A very important nerve called the facial nerve runs across the inner wall from front to back then turns downwards and runs down the back wall. This nerve controls the muscles of the face. If it is damaged the face can not move.

The roof of the box separates the middle ear space from the brain.

In the middle ear space there are three hearing bones:
the malleus(hammer),
the incus(the anvil)
the stapes (the stirrup).

The malleus bone attaches to the ear drum and the incus bone. The incus bone attaches between the malleus bone and the stapes bone and the base of the stapes bone fills the opening into the inner ear.

Any movement of the ear drum is transmitted into the inner ear.

The middle ear is normally filled with air.

The floor of the middle ear is formed by the bulge of two big blood vessels usually covered by a plate of bone – these are the carotid artery and the jugular vein.

THE INNER EARInner ear Anatomy3

The inner ear consists of the:

The COCHLEA – the hearing part

The VESTIBULAR LABYRINTH – the balance part

Details

The inner ear consists of two parts.

The hearing part called THE COCHLEA and the balance part called the VESTIBULE and THE SEMI-CIRCULAR CANALS.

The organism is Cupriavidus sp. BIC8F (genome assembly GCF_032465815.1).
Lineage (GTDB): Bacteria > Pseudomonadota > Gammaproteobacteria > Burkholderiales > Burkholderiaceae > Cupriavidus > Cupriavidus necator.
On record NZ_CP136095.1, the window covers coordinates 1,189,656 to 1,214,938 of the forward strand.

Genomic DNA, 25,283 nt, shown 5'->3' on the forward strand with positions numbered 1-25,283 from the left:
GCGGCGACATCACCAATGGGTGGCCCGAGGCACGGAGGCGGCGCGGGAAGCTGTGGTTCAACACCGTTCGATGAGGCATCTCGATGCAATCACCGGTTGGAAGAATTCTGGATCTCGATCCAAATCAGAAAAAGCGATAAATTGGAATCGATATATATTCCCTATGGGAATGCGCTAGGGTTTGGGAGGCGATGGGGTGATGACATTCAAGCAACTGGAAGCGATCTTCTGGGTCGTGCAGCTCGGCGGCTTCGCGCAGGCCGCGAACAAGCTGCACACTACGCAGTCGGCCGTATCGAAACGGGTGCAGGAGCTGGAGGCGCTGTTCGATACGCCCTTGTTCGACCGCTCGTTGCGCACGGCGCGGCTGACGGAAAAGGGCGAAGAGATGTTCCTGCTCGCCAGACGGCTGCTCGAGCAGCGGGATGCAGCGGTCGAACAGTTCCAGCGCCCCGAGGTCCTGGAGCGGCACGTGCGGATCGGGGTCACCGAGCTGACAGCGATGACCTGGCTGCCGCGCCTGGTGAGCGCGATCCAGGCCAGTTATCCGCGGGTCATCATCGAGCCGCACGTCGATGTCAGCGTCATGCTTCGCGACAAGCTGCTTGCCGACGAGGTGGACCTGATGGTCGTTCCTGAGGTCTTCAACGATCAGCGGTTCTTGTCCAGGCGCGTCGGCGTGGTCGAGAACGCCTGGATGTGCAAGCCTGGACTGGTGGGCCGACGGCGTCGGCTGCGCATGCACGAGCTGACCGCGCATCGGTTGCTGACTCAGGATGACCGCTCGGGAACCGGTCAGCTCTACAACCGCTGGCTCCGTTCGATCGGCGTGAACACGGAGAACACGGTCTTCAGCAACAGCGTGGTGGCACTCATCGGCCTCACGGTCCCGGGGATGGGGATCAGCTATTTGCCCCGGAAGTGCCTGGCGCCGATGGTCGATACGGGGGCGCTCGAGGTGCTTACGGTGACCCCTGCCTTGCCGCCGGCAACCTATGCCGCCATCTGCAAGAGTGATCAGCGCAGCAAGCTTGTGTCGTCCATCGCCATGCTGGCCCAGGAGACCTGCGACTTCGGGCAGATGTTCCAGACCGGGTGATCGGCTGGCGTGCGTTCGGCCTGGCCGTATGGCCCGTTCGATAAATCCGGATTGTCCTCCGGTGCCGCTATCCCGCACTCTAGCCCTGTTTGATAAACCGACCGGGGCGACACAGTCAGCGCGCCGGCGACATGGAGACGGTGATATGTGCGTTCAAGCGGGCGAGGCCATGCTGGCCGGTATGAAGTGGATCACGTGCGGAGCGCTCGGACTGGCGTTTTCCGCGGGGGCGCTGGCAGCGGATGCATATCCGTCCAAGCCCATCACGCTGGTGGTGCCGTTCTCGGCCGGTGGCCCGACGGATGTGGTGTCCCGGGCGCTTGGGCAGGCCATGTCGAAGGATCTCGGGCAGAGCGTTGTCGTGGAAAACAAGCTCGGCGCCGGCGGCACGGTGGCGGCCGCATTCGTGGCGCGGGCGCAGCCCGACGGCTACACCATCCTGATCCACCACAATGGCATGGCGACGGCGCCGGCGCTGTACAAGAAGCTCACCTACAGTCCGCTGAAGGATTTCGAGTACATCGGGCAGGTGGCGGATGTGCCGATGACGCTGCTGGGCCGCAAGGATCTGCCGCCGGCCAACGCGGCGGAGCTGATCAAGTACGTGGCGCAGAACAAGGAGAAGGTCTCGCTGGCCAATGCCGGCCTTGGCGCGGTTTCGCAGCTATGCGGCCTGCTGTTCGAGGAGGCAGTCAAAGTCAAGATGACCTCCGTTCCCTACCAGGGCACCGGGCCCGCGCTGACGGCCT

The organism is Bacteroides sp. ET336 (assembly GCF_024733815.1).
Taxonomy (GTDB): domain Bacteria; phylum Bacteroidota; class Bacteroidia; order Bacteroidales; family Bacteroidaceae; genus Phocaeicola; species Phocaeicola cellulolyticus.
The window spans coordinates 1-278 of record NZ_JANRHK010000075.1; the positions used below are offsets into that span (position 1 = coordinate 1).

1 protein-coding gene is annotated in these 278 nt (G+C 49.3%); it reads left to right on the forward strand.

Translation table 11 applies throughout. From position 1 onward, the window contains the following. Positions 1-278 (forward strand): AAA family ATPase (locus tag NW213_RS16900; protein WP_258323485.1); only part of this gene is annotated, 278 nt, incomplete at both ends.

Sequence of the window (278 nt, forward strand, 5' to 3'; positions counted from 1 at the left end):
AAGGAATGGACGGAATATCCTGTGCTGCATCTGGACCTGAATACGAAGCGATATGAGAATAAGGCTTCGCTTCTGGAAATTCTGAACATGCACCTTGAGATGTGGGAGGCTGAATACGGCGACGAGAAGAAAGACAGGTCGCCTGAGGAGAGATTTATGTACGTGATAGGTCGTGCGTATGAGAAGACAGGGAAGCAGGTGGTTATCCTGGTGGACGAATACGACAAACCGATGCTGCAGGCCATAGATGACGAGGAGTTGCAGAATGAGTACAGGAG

The function of the cochlea is to convert sound energy into nerve impulses which then travel along the cochlea nerve up into the brain.

The cochlea is a fluid filled tube with bony walls and a shelf along its length dividing it into three compartments. One end of the tube is closed off. At the other end the upper and lower compartments of the tube open into the middle ear space. The tube is coiled up like a snail shell.

The open end of the upper compartment(the oval window) is covered by the stapes bone.

The open end of the lower compartment (the round window) is covered by a membrane.

The stapes bone is connected to the other hearing bones which are connected to the ear drum. When sound vibrates the ear drum it makes the hearing bones vibrate. The vibration of the stapes bone sends a wave of energy through the fluid of the upper compartment. Because fluid is not compressible that wave of energy has to escape somewhere. It does this by going through a small hole at the far end of the bony tube which joins the upper and lower compartments and travelling back along the lower compartment and causing the membrane at the end of the lower compartment (the round window membrane) to bulge outwards.

As the wave of sound energy travels along the upper compartment it bends the flexible partition of the middle compartment. Sound waves of different frequencies will make the flexible partition bend the most at a particular point along the partition depending on the frequency of the sound.

A high frequency sound will make the flexible partition bend most just inside the stapes. A low frequency sound will make the partition bend most at the far end of the tube.

The middle partition is full of little detectors (also called hair cells) which detects where the flexible partition has bent the most. These hair cells are attached to the nerve endings of the cochlear nerve. When a detector detects where the flexible partition has bent the most it will trigger the nerve endings situated at that particular point along the partition.